Landmark Center (Boston)
The Landmark Center in Boston, Massachusetts is a commercial center situated in a limestone and brick art deco building built in 1929 for Sears, Roebuck and Company. It features a 200-foot-tall (61 m) tower and, as Sears Roebuck and Company Mail Order Store, it is listed on the National Register of Historic Places and designated as a Boston Landmark in 1989.
Sears Roebuck and Company Mail Order Store
|Architect||Nimmons, Carr & Wright; Et al.|
|Architectural style||Art Deco|
|NRHP reference No.||90001992 |
|Added to NRHP||January 15, 1991|
The building is located at the intersection of Park Drive and Brookline Avenue; also the meeting point of the Riverway and the Back Bay Fens, two links of the Emerald Necklace park system designed in the 19th century by Frederick Law Olmsted. It is one of the tallest buildings in its vicinity, and viewers on top of the tower can see the Charles River, Cambridge, and the Great Blue Hill in Milton.
Development and vacancyEdit
The Landmark Center building was the last of a series of Sears distribution centers designed by George C. Nimmons, and was completed in 1928. For nearly sixty years it served as a warehouse and distribution center for Sears, Roebuck and Company and offered local bargain-hunters an opportunity to obtain merchandise at below-catalog prices.
Sears closed the distribution center in January, 1988, and the building became vacant. Various developers investigated new uses for the property and it came close to being demolished several times.
The Landmark Center has a sister building, which was also originally designed for Sears, in Minneapolis, Minnesota, listed on the National Register of Historic Places as the Sears, Roebuck and Company Mail-Order Warehouse and Retail Store. In 2005, it was converted into the Midtown Exchange, including an international bazaar and food court known as the Midtown Global Market. Like the Landmark Center, the Midtown Exchange has a large medical group as a cornerstone in the building.
Restoration of Sears buildingEdit
After purchasing the former Sears property, The Abbey Group (a Boston-based real estate concern) contracted the architectural firm of Bruner/Cott & Associates to convert it into a profitable rental space. Bruner/Cott took special consideration for the original character of the building while adding distinctive features including a seven-story tall interior space lit by oversized skylights that deliver natural light to interior office spaces. The conversion was recognized with awards including:
- 2001 Preservation Achievement Award, Boston Preservation Alliance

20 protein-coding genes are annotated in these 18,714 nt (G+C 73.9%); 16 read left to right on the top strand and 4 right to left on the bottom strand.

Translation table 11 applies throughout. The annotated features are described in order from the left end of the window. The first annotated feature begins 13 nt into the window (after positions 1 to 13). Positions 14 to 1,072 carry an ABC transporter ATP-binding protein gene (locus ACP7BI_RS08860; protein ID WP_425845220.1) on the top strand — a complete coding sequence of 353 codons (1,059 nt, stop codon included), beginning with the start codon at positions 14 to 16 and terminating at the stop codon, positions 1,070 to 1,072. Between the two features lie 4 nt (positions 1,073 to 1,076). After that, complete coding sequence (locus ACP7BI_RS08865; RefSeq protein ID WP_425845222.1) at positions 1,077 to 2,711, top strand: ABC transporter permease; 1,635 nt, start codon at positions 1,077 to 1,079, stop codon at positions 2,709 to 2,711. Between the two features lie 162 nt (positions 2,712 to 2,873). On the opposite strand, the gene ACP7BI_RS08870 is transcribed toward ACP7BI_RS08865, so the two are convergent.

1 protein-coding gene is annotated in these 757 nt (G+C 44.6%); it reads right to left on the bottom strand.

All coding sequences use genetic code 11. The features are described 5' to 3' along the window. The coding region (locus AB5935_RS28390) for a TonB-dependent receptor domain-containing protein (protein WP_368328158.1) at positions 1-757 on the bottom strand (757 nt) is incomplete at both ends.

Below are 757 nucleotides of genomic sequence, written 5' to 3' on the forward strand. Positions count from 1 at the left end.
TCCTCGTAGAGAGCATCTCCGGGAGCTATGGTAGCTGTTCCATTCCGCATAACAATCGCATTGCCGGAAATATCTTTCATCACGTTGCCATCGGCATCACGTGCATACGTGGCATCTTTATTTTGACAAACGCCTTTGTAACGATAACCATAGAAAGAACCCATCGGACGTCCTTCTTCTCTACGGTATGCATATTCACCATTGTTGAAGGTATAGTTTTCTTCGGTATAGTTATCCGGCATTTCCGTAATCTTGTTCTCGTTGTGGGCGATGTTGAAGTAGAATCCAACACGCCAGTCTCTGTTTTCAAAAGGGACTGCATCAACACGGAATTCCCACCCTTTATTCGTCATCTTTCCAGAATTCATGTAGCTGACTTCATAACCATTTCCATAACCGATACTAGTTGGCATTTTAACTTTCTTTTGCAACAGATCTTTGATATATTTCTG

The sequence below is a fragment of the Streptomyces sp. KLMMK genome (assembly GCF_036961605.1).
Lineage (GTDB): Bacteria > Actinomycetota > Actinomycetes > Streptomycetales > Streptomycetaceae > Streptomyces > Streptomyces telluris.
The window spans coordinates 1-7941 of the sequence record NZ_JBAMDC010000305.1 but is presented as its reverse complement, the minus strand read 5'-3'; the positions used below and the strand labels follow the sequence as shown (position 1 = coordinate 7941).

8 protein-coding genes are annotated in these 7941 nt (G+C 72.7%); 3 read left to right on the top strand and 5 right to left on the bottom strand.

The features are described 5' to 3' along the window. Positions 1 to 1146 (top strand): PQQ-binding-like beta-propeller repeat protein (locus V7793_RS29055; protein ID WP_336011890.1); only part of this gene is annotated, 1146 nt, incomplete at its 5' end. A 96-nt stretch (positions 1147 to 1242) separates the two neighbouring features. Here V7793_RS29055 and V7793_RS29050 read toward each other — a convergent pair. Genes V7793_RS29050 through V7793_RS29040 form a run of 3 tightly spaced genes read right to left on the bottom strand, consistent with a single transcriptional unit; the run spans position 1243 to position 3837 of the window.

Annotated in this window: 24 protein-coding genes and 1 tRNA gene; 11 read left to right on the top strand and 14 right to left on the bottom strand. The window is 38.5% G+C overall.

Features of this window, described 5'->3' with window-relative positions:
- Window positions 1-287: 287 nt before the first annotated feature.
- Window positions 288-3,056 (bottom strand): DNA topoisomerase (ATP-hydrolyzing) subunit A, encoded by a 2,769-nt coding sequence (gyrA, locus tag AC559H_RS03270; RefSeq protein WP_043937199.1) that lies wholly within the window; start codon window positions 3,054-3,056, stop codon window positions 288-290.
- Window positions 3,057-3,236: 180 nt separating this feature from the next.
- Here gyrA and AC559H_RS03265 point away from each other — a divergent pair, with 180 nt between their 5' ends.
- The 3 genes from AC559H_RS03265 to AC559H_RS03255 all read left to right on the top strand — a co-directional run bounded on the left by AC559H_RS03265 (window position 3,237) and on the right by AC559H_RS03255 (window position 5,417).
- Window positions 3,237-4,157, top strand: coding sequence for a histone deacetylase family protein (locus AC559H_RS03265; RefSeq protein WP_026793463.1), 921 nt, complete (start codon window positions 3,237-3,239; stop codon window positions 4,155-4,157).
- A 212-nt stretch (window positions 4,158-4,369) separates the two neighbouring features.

- 2001 Reconstruction Award, Building Design & Construction
- 2002 Preservation Award, Massachusetts Historical Commission
Derelict for a time before being reopened in fall 2000, the building now houses retail stores (including REI and Staples), a 13-screen movie theater, a 1,700-space parking garage, a sports complex and a day care center; as well as office space largely occupied by tenants related to the medical field and the nearby Longwood Medical and Academic Area: the anchor, Blue Cross and Blue Shield of Massachusetts occupied the majority until its departure in 2015, while most of the additional offices are rented by Harvard Medical School and the Harvard School of Public Health. Boston Children's Hospital has administrative offices as well, in addition to Harvard Pilgrim Health Care. Toast is currently the largest tenant in the building.
On January 5, 2021, Alexandria Real Estate Equities, Inc. disclosed that it was purchasing the Landmark Center for $1.52 billion to continue developing the property as a life science hub.
- Midtown Exchange, Minneapolis, Minnesota
- Sears, Roebuck & Company Mail Order Building, Los Angeles, California
- National Register of Historic Places listings in southern Boston, Massachusetts
- "National Register Information System". National Register of Historic Places. National Park Service. March 15, 2006.
- "MACRIS inventory record for Sears Roebuck and Company Mail Order Store". Commonwealth of Massachusetts. Retrieved 2014-06-24.
- "Fenway's Landmark Center lands Boston Children's, Harvard Pilgrim as tenants". Boston Business Journal. Retrieved 2016-08-25.
- "Time Out Market Boston". Retrieved 12 July 2021.
- Blumenthal, Rachel Leah (27 June 2019). "Time Out Market Boston Arrives in Fenway, Bursting With Food and Drink". Eater Boston. Retrieved 12 July 2021.
- "Developer buying Fenway's Landmark Center in $1.52b deal". Boston Globe. Retrieved 2021-01-06.
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